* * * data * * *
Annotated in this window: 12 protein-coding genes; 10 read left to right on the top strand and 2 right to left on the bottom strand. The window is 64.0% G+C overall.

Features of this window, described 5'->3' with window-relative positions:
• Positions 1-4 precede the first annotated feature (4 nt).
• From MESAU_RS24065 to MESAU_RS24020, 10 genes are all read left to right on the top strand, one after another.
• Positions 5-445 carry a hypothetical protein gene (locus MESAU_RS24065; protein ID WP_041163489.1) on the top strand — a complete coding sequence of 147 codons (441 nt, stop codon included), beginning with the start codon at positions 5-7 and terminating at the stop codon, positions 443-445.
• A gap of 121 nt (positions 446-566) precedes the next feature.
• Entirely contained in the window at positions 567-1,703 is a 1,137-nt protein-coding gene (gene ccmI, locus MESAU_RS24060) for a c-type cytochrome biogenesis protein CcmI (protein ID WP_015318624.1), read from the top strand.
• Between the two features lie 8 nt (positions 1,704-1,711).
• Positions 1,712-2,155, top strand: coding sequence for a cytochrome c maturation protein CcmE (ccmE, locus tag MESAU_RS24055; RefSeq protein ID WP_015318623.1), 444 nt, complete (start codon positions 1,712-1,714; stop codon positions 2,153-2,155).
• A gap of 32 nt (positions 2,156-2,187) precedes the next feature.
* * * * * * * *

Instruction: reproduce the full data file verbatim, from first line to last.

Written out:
Annotated in this window: 12 protein-coding genes; 10 read left to right on the top strand and 2 right to left on the bottom strand. The window is 64.0% G+C overall.

Features of this window, described 5'->3' with window-relative positions:
• Positions 1-4 precede the first annotated feature (4 nt).
• From MESAU_RS24065 to MESAU_RS24020, 10 genes are all read left to right on the top strand, one after another.
• Positions 5-445 carry a hypothetical protein gene (locus MESAU_RS24065; protein ID WP_041163489.1) on the top strand — a complete coding sequence of 147 codons (441 nt, stop codon included), beginning with the start codon at positions 5-7 and terminating at the stop codon, positions 443-445.
• A gap of 121 nt (positions 446-566) precedes the next feature.
• Entirely contained in the window at positions 567-1,703 is a 1,137-nt protein-coding gene (gene ccmI, locus MESAU_RS24060) for a c-type cytochrome biogenesis protein CcmI (protein ID WP_015318624.1), read from the top strand.
• Between the two features lie 8 nt (positions 1,704-1,711).
• Positions 1,712-2,155, top strand: coding sequence for a cytochrome c maturation protein CcmE (ccmE, locus tag MESAU_RS24055; RefSeq protein ID WP_015318623.1), 444 nt, complete (start codon positions 1,712-1,714; stop codon positions 2,153-2,155).
• A gap of 32 nt (positions 2,156-2,187) precedes the next feature.